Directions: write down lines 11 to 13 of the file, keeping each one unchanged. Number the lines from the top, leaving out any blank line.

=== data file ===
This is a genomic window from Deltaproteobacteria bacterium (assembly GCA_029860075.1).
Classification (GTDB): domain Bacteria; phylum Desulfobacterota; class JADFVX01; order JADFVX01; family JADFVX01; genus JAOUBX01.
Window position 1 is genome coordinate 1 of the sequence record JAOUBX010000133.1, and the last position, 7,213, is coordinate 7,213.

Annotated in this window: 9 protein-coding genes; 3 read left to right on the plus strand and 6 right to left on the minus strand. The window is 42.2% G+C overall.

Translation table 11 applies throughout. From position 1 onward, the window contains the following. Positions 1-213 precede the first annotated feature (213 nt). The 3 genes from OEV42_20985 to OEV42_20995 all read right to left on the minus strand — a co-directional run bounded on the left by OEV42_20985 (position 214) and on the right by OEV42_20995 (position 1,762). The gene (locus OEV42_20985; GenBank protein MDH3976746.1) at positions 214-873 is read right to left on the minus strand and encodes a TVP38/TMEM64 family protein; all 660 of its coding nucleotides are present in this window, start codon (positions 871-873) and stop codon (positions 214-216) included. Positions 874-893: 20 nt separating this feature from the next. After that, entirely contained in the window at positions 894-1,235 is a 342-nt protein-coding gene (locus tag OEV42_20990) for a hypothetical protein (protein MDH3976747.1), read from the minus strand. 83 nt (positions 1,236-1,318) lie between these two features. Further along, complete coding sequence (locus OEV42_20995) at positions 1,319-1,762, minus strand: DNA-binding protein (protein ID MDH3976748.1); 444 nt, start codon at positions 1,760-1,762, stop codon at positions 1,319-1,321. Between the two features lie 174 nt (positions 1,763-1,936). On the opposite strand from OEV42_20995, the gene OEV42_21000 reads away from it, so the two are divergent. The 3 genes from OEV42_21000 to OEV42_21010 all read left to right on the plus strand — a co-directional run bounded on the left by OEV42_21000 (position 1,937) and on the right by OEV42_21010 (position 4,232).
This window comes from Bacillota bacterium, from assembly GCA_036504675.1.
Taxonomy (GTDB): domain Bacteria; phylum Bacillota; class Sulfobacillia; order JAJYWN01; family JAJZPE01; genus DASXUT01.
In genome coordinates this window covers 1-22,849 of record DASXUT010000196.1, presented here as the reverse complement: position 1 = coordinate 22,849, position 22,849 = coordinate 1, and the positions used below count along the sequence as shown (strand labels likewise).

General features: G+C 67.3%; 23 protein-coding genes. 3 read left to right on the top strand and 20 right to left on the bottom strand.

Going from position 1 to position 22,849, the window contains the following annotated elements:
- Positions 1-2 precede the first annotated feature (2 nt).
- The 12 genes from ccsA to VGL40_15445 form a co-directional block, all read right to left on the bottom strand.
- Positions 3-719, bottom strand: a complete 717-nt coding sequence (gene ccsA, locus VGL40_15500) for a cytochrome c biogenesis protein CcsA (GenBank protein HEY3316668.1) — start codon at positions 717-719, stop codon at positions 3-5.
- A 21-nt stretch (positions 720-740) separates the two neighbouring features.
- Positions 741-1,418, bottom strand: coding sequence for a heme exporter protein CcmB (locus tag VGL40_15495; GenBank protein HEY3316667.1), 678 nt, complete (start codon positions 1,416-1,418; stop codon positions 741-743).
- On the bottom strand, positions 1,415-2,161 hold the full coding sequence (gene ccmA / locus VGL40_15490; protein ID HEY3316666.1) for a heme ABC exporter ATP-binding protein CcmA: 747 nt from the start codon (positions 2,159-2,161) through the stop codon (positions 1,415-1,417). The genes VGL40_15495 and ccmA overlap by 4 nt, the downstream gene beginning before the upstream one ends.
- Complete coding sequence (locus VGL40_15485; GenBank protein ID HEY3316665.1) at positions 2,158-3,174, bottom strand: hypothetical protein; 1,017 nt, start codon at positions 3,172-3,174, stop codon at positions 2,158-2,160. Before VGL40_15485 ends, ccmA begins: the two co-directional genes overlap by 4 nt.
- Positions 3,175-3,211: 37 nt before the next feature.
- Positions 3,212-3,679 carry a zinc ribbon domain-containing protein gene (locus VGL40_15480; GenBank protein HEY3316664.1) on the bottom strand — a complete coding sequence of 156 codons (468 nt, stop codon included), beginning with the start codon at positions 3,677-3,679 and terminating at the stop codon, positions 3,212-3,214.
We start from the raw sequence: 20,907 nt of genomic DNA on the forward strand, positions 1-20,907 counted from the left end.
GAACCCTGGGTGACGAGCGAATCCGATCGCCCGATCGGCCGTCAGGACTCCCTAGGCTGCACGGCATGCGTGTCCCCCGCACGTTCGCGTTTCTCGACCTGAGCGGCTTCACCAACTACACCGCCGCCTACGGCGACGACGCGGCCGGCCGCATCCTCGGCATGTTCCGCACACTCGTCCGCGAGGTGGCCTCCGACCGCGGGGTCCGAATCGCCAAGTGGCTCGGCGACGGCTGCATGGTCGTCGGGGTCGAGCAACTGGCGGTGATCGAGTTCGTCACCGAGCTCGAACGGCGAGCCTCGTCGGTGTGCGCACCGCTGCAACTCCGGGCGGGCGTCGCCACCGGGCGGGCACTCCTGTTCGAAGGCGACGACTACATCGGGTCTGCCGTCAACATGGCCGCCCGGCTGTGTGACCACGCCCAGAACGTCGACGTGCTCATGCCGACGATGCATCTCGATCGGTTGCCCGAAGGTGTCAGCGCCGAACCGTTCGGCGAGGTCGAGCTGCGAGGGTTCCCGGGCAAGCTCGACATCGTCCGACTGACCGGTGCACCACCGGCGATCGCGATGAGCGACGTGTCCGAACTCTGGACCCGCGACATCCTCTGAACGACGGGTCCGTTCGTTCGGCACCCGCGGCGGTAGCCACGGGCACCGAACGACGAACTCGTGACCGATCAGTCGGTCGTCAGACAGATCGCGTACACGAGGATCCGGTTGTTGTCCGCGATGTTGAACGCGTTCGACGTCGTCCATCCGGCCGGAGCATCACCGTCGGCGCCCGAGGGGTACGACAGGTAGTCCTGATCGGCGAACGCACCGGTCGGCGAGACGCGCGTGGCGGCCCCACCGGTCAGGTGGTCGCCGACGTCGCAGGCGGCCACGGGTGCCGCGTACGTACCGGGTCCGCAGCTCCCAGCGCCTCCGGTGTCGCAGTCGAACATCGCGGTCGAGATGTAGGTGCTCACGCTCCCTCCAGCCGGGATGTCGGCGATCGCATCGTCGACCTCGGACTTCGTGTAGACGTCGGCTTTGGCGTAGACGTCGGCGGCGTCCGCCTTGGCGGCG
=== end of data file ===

- Positions 1-2 precede the first annotated feature (2 nt).
- The 12 genes from ccsA to VGL40_15445 form a co-directional block, all read right to left on the bottom strand.
- Positions 3-719, bottom strand: a complete 717-nt coding sequence (gene ccsA, locus VGL40_15500) for a cytochrome c biogenesis protein CcsA (GenBank protein HEY3316668.1) — start codon at positions 717-719, stop codon at positions 3-5.